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How Cadillac shaped the car that you drive today

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On: Thu, Sep 12, 2013 at 12:43PM | By: Teddy Field


How Cadillac shaped the car that you drive today

Although GM's flagship luxury brand is still rebuilding its image, the Cadillac name was once a byword for 'quality'. Their cars were cutting-edge, luxurious, and powerful. Everybody from kings to rock stars had a Cadillac in their garage. Then, years of corporate cost-cutting reduced the storied brand to mere 'Premium' status. Now on the upswing, Cadillac is out to show the world that it still knows a thing or two about making luxury cars. Their new Cadillac ATS is often mentioned in the same breath as the BMW 3-Series, and their recent Elmiraj Concept has actually caused people to lust after a Cadillac (that hasn't happened since... Elvis was alive). Cadillac is still very relevant in today's China-crazy car market, and their future is starting to look pretty bright. But let's take a quick look at the company's past, and see just how much they've shaped the cars that we drive today.

Cadillac was started in 1902 by a bunch of bankers, and a guy named Henry Leland. As a former employee of Colt Firearms, Leland had learned the importance of precision and quality early on. He got started in the car industry when his machine shop was contracted to build transmissions for Oldsmobile. Leland's company, L&F, had become known for its quality machine work, and he would eventually use his experience to develop his very own 10hp engine. Even though Leland's engine was superior to the 3hp unit that Oldsmobile was using, Eli Olds turned down the idea saying that it was too expensive to produce. A short time later, Mr. Leland was hired by some bankers to appraise the bankrupt Henry Ford Company. After convincing the bank that Ford's car company was still viable, he was put in charge and quickly changed the name to Cadillac, after the explorer who founded Detroit.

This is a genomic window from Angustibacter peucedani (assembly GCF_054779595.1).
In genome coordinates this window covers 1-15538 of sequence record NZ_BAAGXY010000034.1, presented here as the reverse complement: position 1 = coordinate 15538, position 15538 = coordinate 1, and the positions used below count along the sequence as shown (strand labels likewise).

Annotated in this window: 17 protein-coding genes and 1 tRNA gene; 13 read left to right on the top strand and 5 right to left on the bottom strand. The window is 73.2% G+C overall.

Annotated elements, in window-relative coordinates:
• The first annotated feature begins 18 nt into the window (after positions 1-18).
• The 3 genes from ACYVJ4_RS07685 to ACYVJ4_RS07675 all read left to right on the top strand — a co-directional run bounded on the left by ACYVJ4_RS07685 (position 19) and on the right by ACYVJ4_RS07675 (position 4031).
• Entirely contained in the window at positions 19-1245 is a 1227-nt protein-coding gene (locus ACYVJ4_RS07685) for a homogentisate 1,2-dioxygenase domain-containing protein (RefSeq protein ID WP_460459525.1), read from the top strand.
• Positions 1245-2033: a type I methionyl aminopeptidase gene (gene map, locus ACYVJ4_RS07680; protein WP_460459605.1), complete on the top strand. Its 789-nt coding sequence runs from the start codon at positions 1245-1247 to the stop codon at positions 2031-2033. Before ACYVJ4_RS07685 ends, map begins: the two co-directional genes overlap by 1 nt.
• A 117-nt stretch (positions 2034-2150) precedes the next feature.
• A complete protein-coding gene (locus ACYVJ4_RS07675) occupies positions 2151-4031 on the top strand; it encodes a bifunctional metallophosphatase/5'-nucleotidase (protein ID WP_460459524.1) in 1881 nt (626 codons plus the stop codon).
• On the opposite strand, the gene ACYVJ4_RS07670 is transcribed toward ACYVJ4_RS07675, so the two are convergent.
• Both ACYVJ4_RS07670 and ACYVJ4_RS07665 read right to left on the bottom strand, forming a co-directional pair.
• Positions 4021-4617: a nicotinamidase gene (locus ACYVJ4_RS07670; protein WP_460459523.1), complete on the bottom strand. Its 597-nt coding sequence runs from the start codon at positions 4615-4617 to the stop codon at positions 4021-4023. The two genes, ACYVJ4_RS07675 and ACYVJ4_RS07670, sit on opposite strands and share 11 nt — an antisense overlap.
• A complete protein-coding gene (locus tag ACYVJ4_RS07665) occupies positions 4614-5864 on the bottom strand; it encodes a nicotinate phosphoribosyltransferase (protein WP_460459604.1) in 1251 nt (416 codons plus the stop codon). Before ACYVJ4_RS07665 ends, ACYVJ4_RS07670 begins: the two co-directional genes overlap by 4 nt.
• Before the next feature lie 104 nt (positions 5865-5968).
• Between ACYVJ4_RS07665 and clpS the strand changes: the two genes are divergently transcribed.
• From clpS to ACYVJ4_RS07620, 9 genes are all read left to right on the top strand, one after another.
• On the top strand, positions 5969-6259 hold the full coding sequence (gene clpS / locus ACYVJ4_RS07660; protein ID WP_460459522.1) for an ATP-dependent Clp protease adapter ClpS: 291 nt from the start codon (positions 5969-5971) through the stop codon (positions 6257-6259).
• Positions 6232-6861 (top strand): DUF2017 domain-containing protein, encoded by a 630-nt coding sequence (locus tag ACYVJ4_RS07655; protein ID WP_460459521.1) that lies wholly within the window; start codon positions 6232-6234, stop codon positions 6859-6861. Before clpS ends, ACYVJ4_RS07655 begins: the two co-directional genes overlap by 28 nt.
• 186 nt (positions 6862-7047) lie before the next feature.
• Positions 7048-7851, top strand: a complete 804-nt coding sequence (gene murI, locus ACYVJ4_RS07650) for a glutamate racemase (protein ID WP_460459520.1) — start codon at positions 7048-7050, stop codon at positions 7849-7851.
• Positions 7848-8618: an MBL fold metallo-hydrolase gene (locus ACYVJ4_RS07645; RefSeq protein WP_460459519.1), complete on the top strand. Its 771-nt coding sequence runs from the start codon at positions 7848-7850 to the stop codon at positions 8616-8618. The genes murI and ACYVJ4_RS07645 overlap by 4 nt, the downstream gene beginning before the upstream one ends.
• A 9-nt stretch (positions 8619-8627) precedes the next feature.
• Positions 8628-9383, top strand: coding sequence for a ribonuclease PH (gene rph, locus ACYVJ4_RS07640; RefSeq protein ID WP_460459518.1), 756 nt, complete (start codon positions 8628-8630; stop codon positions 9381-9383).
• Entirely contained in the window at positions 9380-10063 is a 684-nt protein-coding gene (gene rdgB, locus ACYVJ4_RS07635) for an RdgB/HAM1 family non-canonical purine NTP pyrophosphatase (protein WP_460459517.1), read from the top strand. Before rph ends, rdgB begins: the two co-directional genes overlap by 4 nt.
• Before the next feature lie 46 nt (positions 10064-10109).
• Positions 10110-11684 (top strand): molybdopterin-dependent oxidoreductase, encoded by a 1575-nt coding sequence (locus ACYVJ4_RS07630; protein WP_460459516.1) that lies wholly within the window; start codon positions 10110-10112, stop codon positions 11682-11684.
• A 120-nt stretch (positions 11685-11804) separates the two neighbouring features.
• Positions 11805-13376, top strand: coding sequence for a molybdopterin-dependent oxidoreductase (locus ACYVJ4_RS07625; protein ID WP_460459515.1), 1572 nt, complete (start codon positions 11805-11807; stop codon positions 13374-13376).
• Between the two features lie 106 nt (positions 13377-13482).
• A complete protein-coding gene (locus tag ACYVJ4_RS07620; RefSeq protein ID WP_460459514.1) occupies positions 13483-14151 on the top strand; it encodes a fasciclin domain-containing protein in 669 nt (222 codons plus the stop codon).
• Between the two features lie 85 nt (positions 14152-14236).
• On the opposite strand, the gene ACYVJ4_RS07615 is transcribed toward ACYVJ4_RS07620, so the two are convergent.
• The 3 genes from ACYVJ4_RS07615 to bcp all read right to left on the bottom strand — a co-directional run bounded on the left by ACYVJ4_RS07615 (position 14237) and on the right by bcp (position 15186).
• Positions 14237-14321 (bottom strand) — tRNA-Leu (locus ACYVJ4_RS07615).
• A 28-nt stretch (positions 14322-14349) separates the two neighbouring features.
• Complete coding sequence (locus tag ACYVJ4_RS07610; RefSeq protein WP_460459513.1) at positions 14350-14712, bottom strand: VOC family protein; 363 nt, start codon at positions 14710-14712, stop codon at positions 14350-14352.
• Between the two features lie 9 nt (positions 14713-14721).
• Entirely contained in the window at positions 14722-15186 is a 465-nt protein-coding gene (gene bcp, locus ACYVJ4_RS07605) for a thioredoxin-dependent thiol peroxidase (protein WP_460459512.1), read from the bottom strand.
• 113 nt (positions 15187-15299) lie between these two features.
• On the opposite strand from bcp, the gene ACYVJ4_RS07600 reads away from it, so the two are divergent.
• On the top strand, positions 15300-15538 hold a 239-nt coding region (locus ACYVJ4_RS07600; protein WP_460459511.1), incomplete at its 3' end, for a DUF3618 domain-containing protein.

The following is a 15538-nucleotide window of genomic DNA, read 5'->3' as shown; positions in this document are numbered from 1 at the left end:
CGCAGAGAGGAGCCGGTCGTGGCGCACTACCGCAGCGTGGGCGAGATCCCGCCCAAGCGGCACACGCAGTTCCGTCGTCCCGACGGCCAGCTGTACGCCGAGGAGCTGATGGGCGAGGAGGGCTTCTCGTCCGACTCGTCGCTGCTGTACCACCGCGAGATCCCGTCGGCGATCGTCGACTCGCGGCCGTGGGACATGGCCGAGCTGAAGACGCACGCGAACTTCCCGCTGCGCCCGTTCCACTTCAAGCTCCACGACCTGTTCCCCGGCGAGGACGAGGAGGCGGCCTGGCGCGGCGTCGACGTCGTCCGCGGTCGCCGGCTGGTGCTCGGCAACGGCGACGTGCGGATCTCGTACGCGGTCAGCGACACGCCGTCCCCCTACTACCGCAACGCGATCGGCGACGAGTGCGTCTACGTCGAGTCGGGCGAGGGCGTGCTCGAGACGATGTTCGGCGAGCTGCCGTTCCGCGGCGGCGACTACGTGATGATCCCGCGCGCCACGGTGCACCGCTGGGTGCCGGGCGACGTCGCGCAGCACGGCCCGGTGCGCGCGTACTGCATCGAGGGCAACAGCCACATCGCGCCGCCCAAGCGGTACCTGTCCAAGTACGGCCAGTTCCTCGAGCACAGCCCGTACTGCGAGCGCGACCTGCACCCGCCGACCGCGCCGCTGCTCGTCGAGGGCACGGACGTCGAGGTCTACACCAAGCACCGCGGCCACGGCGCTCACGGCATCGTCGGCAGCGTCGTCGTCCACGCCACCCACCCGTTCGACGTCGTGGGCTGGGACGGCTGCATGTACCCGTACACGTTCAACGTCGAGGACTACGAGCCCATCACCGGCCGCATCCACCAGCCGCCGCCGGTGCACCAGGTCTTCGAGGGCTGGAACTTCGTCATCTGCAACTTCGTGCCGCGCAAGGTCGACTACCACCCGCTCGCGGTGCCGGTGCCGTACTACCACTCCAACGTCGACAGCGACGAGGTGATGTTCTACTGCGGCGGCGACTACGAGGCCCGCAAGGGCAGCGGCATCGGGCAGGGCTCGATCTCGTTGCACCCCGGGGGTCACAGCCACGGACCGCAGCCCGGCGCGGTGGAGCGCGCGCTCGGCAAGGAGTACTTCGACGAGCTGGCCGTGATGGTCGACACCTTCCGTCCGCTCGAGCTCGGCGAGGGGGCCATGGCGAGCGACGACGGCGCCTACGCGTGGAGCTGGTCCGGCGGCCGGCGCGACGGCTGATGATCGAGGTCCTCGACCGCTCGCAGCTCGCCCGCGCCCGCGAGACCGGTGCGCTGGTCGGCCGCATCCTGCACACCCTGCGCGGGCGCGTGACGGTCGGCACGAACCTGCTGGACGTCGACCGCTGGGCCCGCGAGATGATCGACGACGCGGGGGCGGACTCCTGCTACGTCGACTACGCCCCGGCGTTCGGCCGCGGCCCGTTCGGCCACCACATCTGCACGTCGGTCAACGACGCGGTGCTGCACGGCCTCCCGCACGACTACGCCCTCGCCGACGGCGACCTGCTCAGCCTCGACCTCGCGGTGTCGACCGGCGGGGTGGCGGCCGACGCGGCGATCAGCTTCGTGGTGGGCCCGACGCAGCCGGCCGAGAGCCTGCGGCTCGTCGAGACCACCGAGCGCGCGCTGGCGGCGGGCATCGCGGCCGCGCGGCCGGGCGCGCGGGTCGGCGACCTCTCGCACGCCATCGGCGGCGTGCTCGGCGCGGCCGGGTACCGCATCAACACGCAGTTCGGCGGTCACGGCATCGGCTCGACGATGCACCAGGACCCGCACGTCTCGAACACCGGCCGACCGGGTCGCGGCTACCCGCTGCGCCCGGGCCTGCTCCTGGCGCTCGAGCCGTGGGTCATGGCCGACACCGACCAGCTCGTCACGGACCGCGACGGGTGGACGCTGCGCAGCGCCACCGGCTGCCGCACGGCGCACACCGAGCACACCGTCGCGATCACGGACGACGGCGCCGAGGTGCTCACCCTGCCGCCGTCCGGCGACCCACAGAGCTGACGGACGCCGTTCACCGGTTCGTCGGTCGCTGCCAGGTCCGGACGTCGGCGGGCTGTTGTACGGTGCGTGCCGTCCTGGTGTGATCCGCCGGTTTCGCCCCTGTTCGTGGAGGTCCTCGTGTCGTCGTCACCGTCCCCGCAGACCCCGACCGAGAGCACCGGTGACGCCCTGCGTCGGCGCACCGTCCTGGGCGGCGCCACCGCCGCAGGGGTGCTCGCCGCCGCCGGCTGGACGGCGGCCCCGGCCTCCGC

Leland's powerful engine made Cadillac a hit, and he suddenly had the money to start developing new ideas. Drawing on his experience at Colt, Leland had Cadillac parts machined to the strictest tolerances; this allowed them to be interchangeable, and mass-production saved the company time and money. In 1908, everybody was building cars one-at-a-time. So Leland's ground-breaking interchangeable part idea netted Cadillac the coveted Dewar Trophy, given by the Royal Automobile Club for innovation.

Cadillac's reputation for quality was becoming well-known, and Leland's R&D Department garnered the company a second Dewar Trophy in 1912. This time, the innovation was an in-board electrical system, which enabled electric lighting, ignition, and starting. Prior to this, all cars had to be started with a dangerous hand-crank, and headlights were nothing more than oil lamps. To the delight of women everywhere, the 1912 Cadillac could be started with the press of a button, and the headlights could be turned on without using a match! Naturally, sales soared.

Cadillac introduced the first V8 engine in 1915, allowing its cars to travel at the insane speed of 65 mph. A year later, Cadillac adopted standardized controls for all of its cars, placing the throttle pedal to right, brake in the middle, and clutch to the left. If it weren't for this innovation, there's no telling where the brake pedal would be located today.

Leland left the company in 1917 to form Lincoln (yep), but the company he helped found continued to innovate long after his departure. Cadillac introduced the first syncro-mesh transmission in 1928, followed by the V16 engine in 1930, and the independent front suspension in 1934. In 1938, Cadillac was the first American car to offer a sunroof, and they topped that with a fully automatic transmission two years later. Cadillac has been responsible for many other automotive innovations, and they're starting to lead the way again, with new ideas like the electric-powered Cadillac ELR. It's taken some time, but Henry Leland's company is finally starting to innovate again.


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